Setanta looking for takeover bid


LONDON -- Setanta Sports, which broadcasts English Premier League football and a variety of other sports on pay TV platforms in the U.K. and internationally, is said to be looking for a buyer.

According to reports Monday in the U.K. press, Goldman Sachs, one of Setanta's owners, has been asked by its fellow investors to see if there is any interest in the pay TV sports broadcaster.

The valuation figure that is hoped for by Setanta's owners is reportedly in excess of 1 billion pounds ($1.95 billion), despite the fact that Setanta is not yet profitable.

"A trade sale is more likely given the state of the equity markets," one private equity investor in the U.K. said. "Some of its owners have been in for a while so it makes sense that they are looking for an exit."

Possible buyers might include BT, ITV, and ESPN, owned by Disney. Virgin Media also might be a potential bidder, though the acting CEO of the cable firm said last week that owning content is not a top priority. Virgin Media already has a venture with Setanta to put some of its sports channels on the cable platform.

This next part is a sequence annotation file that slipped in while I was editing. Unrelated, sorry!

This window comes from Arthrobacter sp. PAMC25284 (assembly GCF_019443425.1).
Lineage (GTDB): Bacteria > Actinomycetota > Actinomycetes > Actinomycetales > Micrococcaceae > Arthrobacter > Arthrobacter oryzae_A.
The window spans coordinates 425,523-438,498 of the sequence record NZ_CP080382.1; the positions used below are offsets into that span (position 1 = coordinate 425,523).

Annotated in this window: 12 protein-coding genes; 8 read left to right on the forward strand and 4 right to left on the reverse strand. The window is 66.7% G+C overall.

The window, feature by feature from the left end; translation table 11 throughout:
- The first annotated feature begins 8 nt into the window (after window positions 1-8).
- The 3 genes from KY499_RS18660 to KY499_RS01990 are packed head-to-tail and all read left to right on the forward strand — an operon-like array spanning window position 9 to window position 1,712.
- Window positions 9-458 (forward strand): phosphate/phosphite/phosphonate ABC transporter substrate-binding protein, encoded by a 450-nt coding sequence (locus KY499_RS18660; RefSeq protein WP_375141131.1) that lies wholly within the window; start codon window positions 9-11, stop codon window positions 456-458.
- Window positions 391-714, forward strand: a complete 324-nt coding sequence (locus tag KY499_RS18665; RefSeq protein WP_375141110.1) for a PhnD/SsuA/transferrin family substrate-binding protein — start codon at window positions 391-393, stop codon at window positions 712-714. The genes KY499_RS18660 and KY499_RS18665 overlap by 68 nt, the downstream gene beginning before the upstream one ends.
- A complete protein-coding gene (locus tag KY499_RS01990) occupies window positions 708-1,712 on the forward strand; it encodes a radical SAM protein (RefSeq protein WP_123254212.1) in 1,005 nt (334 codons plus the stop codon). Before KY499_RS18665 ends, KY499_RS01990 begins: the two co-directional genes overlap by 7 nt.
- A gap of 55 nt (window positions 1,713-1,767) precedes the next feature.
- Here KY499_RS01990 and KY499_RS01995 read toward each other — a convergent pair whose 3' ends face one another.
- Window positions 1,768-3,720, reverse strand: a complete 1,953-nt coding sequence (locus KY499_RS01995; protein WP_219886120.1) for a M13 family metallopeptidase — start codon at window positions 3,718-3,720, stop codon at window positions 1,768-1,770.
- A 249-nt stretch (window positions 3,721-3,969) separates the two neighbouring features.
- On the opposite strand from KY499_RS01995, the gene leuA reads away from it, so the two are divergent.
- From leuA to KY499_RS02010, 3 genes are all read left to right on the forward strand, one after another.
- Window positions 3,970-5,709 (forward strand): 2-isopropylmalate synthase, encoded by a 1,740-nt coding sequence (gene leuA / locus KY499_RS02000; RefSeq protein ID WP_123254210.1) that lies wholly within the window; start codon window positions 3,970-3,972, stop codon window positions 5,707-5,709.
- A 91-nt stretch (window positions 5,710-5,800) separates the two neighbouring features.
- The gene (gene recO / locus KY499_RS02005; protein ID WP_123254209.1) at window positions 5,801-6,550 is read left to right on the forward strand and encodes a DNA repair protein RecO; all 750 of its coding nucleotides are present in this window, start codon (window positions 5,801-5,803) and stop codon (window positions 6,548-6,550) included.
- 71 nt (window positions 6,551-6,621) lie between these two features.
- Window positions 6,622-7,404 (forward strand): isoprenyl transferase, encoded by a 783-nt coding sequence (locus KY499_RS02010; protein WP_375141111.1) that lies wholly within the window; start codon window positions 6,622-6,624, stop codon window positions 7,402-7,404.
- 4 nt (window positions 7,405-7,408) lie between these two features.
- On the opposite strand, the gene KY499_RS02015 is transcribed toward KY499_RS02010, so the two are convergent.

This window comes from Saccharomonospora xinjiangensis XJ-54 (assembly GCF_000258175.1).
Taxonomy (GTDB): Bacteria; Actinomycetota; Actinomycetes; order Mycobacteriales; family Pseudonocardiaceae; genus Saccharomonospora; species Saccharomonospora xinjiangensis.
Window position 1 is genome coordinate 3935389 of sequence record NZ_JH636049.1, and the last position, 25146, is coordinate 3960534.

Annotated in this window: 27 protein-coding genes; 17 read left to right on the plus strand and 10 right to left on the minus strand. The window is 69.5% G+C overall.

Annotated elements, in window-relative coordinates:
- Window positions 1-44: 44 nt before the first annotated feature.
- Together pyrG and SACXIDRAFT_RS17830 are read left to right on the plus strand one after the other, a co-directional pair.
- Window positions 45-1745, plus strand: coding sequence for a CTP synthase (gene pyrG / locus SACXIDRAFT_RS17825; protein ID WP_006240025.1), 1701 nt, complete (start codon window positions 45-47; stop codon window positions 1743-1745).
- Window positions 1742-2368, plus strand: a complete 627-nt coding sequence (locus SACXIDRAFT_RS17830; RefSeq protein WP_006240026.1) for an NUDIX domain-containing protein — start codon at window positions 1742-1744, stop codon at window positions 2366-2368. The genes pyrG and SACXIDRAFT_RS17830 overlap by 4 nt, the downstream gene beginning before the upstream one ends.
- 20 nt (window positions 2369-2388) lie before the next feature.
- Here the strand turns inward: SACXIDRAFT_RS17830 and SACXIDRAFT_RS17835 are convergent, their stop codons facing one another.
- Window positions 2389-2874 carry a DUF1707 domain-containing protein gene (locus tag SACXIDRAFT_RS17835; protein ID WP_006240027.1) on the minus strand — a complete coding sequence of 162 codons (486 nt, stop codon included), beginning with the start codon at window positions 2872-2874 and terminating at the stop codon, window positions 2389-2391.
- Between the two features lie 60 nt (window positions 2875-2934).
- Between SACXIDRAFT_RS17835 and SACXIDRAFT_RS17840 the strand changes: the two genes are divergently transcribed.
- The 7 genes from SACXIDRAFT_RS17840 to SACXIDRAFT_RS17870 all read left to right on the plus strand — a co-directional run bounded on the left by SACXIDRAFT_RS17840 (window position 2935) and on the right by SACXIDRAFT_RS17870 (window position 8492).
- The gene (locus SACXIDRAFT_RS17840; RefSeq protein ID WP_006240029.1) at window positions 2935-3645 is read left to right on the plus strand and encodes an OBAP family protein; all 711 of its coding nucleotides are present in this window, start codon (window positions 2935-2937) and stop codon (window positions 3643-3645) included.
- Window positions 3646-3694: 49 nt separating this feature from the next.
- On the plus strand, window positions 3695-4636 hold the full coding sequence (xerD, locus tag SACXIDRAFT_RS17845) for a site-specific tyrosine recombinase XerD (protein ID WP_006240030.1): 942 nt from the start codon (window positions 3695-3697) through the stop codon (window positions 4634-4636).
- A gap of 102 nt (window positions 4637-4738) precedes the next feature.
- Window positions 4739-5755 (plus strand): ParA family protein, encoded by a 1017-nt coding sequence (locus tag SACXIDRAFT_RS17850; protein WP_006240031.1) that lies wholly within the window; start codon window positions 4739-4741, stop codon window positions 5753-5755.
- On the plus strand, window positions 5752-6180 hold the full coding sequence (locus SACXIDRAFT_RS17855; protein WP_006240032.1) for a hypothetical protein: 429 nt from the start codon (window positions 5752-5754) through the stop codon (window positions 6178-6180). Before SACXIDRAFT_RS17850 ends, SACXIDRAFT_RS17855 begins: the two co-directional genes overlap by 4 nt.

Setanta was founded in 1990 and operates 10 channels in the U.K., Ireland, North America and Australia. Its shareholders include Goldman Sachs, Balderton Capital, Doughty Hanson and Montrica as well as its two ex-patriot Irish founders Leonard Ryan and Michael O'Rourke.

In 2006, Setanta rocked the pay sports TV business in the U.K. by agreeing to pay 392 million pounds over three years for 46 live Premiereship football games, while BSkyB paid 1.3 billion pounds for 92 games over the same time frame. Setanta didn't get all the best games but did manage to break Sky's effective stranglehold on Premiership rights.

Setanta charges 10 pounds ($1.95) a month for a subscription to its channels on a variety of platforms, including IPTV operators BT Vision and Tiscali and cable platform Virgin Media as well on the Freeview digital terrestrial platform and online at

Setanta expects to earn revenue of 373 million pounds ($727.6 million) this year, according to reports, and has about 1.2 million premium subscribers in the U.K., plus access to another 2 million customers via the Virgin Media platform. The company hopes to break even by the end of the year.